Grinding, like all machining processes, is generally thought of as a process of tradeoffs. To gain one attribute, you have to sacrifice another. However, that is not always true.
For example, one logical attempt to achieve good material removal rates as well as limited wheel wear is to fix diamond or CBN super-abrasives in a sintered metal bond.
As Andrew Osborn, a product engineer at United Grinding North America, Miamisburg, Ohio, explained, “metal bonded grinding wheels have always had very good dimensional stability, thermal stability, and thermal conductivity. They basically pull heat out of the grinding area.” But one big disadvantage to metal bond wheels is the difficulty of maintaining their shape throughout a production run. Another challenge is opening (i.e., dressing) the wheel when it becomes loaded with workpiece material.
Osborn said opening such a wheel typically required “sticking” it with aluminum oxide inside the machine (which had limited effectiveness and a cost in cycle time), or dressing it offline with a silicon-carbide wheel (another time-consuming hassle). And, if a radius or any point along the profile broke down, “basically the wheel was done. It was really hard to reform it,” he said. Together, these factors severely limited the adoption of such wheels. However, new technology from Studer (a member of the United Grinding Group) is changing this calculation.
Studer’s WireDress technology uses a thin, electrically charged wire to both shape and dress a metal bonded wheel—on the machine and at speed. And that’s not just a simple flat or a corner radius. It can maintain a complex form, including thread forms, with high accuracy, limited only to the size of the abrasive grain.
Osborn explained that unlike a dressing wheel, the radius of which will break down over time, the radius of the wire is used only once as it goes through the grinding wheel. “The radius never changes. It never breaks down,” he said. “So it’s very consistent on the forms you can dress. It’s extremely accurate because of that.”
Like any wire erosion process, the wire doesn’t actually make contact with the wheel, which Osborn explained has the added advantage of leaving the abrasive grains untouched. “So we’re not damaging the diamond or the CBN structure of the wheel,” he added. “We’re just eroding the metal bond around the diamonds, creating a really open and free cutting wheel… Typically with finer grit wheels, we now get more aggressive cutting action, up to about 30 percent higher than what we were seeing previously with the same wheel.”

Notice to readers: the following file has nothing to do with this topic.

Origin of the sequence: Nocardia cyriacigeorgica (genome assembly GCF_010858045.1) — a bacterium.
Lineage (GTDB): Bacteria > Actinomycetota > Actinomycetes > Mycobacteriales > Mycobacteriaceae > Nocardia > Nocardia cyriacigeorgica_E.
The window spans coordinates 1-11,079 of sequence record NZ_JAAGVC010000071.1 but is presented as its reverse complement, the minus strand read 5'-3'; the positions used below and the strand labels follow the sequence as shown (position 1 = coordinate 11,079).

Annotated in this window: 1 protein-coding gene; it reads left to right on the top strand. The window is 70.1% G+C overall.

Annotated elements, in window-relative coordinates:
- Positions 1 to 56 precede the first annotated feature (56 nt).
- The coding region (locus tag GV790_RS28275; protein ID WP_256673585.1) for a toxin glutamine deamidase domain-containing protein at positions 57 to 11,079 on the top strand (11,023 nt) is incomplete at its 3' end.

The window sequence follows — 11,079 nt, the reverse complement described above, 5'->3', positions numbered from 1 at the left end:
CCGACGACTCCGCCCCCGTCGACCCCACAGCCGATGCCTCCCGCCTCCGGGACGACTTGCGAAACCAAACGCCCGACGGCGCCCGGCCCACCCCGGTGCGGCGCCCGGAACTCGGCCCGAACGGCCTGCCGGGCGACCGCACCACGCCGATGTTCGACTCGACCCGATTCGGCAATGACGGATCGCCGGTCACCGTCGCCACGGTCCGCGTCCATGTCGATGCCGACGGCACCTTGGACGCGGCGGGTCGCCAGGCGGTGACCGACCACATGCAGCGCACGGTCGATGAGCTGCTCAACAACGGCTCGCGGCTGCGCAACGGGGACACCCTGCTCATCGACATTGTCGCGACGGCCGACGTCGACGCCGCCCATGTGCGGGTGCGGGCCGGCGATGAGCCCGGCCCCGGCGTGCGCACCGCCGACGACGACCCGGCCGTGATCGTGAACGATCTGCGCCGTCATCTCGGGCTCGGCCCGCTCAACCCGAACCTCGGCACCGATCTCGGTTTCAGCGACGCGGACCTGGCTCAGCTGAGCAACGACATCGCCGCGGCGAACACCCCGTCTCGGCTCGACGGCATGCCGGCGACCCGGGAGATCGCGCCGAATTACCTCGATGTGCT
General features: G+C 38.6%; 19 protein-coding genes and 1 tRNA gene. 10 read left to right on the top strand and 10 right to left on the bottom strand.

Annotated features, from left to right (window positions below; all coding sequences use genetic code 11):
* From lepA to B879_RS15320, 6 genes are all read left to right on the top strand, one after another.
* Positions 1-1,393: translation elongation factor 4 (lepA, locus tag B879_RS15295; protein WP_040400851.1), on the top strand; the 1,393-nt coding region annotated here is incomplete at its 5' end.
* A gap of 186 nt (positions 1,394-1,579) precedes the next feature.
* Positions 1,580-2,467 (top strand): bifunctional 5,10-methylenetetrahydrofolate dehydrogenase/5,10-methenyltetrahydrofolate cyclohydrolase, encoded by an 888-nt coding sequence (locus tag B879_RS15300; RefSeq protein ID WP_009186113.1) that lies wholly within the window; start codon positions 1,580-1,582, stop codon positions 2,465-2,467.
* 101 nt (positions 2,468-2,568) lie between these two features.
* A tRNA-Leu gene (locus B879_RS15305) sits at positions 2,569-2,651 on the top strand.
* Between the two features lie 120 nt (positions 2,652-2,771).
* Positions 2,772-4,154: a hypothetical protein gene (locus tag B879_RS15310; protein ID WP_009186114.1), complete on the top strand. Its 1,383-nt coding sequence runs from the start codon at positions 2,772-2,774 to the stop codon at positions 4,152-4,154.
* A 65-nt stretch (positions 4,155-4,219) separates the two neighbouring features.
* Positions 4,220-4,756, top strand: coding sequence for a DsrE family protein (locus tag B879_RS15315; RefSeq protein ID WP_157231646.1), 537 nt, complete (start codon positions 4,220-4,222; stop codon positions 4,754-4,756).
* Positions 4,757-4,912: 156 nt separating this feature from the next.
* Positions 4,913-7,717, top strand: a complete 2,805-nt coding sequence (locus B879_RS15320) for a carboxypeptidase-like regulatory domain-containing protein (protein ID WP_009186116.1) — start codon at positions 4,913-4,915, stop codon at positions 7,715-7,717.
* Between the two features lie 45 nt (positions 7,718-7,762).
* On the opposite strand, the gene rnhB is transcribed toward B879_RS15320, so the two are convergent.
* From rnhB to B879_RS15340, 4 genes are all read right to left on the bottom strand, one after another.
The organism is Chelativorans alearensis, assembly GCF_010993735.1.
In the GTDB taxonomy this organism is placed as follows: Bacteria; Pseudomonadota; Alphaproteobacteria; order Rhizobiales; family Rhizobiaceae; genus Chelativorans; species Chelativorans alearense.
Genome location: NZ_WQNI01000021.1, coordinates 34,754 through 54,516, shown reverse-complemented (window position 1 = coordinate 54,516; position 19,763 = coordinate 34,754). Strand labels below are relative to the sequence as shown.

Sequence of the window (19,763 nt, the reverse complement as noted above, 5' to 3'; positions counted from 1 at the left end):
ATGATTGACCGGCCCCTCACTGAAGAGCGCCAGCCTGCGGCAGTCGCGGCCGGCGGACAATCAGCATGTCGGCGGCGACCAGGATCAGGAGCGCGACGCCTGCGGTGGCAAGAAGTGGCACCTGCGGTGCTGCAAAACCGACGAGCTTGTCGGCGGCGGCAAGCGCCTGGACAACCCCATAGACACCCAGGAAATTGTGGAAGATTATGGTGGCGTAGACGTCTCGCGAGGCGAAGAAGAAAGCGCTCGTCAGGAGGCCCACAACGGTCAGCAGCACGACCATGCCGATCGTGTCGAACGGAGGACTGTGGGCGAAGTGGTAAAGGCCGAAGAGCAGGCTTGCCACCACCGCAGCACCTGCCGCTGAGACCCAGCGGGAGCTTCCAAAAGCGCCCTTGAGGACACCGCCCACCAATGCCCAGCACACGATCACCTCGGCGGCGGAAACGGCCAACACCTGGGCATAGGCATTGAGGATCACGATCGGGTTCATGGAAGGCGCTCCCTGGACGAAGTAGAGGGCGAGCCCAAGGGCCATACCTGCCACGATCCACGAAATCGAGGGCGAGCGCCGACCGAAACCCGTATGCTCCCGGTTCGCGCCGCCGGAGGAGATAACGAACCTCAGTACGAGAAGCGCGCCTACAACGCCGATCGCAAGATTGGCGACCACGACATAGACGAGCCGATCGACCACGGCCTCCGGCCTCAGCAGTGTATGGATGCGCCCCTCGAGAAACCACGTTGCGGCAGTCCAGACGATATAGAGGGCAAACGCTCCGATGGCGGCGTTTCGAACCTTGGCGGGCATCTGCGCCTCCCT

When Studer first introduced WireDress four years ago, it required a large box that limited the size of the part the machine could handle. The company has now introduced a second-generation Wire-Dress system that fits entirely behind the workhead, so it doesn’t take up any table space on the machine.
Ryan Michels, regional sales manager at United Grinding North America, said all the grinding professionals he’s shown the technology to say it’s “the biggest advance they’ve seen in years, other than additive manufacturing.” Michels acknowledged that the option requires a considerable investment, but “for the right application with the right volume, it’s the way the go.” Suitable applications include carbide, carbide coatings, ceramics, or high-volume work where the combined material removal rate and durability of metal bond wheels add a lot of value.
Studer began its WireDress development with traditional metal bond wheels, which “are limited in their extreme hardness and density,” said Bruce Northrup, vice president and general manager of Meister Abrasives USA, North Kingstown, R.I. So, in addition to the disadvantages covered earlier, such a design also leaves no gaps in the bond for coolant and precludes other forms of customization. While not limited to machines with WireDress, Meister has introduced a conductive metal-ceramic hybrid wheel called Ceramet that “combines the wear resistance of a metal bond with the porosity of vitrified bonds,” said Northrup. “It looks and behaves very much like a vitrified bond in that it’s naturally porous, it carries coolant, and has low cutting force, but is much tougher than vitrified and will stand up to tough applications like grinding glass, or ceramics, or other materials that you would employ a metal bond for.” And unlike with a strictly metal bond, Meister is able to change all these properties, making the wheel harder or softer, or more or less porous, or vary the concentration of the diamond or CBN, to suit the application.